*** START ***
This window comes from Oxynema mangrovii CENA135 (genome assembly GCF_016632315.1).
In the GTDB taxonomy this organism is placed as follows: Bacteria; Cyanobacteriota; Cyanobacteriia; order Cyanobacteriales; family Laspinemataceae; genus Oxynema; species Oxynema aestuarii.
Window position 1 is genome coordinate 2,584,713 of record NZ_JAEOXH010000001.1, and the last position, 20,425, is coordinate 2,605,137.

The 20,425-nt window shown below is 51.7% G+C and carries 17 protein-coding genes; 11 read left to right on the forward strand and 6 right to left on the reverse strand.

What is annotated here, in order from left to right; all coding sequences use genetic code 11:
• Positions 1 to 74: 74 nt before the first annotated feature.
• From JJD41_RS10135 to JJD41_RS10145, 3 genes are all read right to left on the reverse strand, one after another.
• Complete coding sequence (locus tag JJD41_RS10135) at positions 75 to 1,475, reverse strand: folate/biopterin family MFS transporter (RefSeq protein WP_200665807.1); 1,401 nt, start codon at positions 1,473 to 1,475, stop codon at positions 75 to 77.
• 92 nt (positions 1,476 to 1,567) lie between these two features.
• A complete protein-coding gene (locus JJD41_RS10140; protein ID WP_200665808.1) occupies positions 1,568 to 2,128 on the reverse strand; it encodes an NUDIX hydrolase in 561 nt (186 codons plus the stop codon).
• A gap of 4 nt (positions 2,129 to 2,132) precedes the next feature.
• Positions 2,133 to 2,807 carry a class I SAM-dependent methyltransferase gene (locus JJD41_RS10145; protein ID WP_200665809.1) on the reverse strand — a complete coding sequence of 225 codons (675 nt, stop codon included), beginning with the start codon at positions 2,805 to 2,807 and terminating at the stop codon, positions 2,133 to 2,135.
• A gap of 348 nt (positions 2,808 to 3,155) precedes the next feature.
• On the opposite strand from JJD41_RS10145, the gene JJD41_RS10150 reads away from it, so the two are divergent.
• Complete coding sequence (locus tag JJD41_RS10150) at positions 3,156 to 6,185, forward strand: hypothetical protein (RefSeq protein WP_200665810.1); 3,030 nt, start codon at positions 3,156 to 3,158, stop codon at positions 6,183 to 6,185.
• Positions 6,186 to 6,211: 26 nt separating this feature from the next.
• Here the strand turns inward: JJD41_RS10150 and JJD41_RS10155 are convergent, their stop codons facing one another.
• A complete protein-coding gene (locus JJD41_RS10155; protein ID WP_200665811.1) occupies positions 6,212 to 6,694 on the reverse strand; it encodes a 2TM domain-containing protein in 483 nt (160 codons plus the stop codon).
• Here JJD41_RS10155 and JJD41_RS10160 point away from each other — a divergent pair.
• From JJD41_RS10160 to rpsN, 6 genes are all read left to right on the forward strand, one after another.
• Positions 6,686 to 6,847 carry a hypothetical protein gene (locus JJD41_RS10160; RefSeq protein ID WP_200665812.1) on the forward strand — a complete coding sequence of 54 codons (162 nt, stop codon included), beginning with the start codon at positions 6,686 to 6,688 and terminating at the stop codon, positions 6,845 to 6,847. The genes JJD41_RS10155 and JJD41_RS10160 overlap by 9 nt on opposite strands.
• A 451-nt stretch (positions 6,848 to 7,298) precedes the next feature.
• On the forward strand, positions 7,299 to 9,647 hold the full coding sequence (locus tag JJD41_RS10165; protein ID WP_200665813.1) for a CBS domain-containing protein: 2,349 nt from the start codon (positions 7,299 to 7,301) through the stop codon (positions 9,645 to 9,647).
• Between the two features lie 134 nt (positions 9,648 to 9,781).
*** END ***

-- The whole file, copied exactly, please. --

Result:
This window comes from Oxynema mangrovii CENA135 (genome assembly GCF_016632315.1).
In the GTDB taxonomy this organism is placed as follows: Bacteria; Cyanobacteriota; Cyanobacteriia; order Cyanobacteriales; family Laspinemataceae; genus Oxynema; species Oxynema aestuarii.
Window position 1 is genome coordinate 2,584,713 of record NZ_JAEOXH010000001.1, and the last position, 20,425, is coordinate 2,605,137.

The 20,425-nt window shown below is 51.7% G+C and carries 17 protein-coding genes; 11 read left to right on the forward strand and 6 right to left on the reverse strand.

What is annotated here, in order from left to right; all coding sequences use genetic code 11:
• Positions 1 to 74: 74 nt before the first annotated feature.
• From JJD41_RS10135 to JJD41_RS10145, 3 genes are all read right to left on the reverse strand, one after another.
• Complete coding sequence (locus tag JJD41_RS10135) at positions 75 to 1,475, reverse strand: folate/biopterin family MFS transporter (RefSeq protein WP_200665807.1); 1,401 nt, start codon at positions 1,473 to 1,475, stop codon at positions 75 to 77.
• 92 nt (positions 1,476 to 1,567) lie between these two features.
• A complete protein-coding gene (locus JJD41_RS10140; protein ID WP_200665808.1) occupies positions 1,568 to 2,128 on the reverse strand; it encodes an NUDIX hydrolase in 561 nt (186 codons plus the stop codon).
• A gap of 4 nt (positions 2,129 to 2,132) precedes the next feature.
• Positions 2,133 to 2,807 carry a class I SAM-dependent methyltransferase gene (locus JJD41_RS10145; protein ID WP_200665809.1) on the reverse strand — a complete coding sequence of 225 codons (675 nt, stop codon included), beginning with the start codon at positions 2,805 to 2,807 and terminating at the stop codon, positions 2,133 to 2,135.
• A gap of 348 nt (positions 2,808 to 3,155) precedes the next feature.
• On the opposite strand from JJD41_RS10145, the gene JJD41_RS10150 reads away from it, so the two are divergent.
• Complete coding sequence (locus tag JJD41_RS10150) at positions 3,156 to 6,185, forward strand: hypothetical protein (RefSeq protein WP_200665810.1); 3,030 nt, start codon at positions 3,156 to 3,158, stop codon at positions 6,183 to 6,185.
• Positions 6,186 to 6,211: 26 nt separating this feature from the next.
• Here the strand turns inward: JJD41_RS10150 and JJD41_RS10155 are convergent, their stop codons facing one another.
• A complete protein-coding gene (locus JJD41_RS10155; protein ID WP_200665811.1) occupies positions 6,212 to 6,694 on the reverse strand; it encodes a 2TM domain-containing protein in 483 nt (160 codons plus the stop codon).
• Here JJD41_RS10155 and JJD41_RS10160 point away from each other — a divergent pair.
• From JJD41_RS10160 to rpsN, 6 genes are all read left to right on the forward strand, one after another.
• Positions 6,686 to 6,847 carry a hypothetical protein gene (locus JJD41_RS10160; RefSeq protein ID WP_200665812.1) on the forward strand — a complete coding sequence of 54 codons (162 nt, stop codon included), beginning with the start codon at positions 6,686 to 6,688 and terminating at the stop codon, positions 6,845 to 6,847. The genes JJD41_RS10155 and JJD41_RS10160 overlap by 9 nt on opposite strands.
• A 451-nt stretch (positions 6,848 to 7,298) precedes the next feature.
• On the forward strand, positions 7,299 to 9,647 hold the full coding sequence (locus tag JJD41_RS10165; protein ID WP_200665813.1) for a CBS domain-containing protein: 2,349 nt from the start codon (positions 7,299 to 7,301) through the stop codon (positions 9,645 to 9,647).
• Between the two features lie 134 nt (positions 9,648 to 9,781).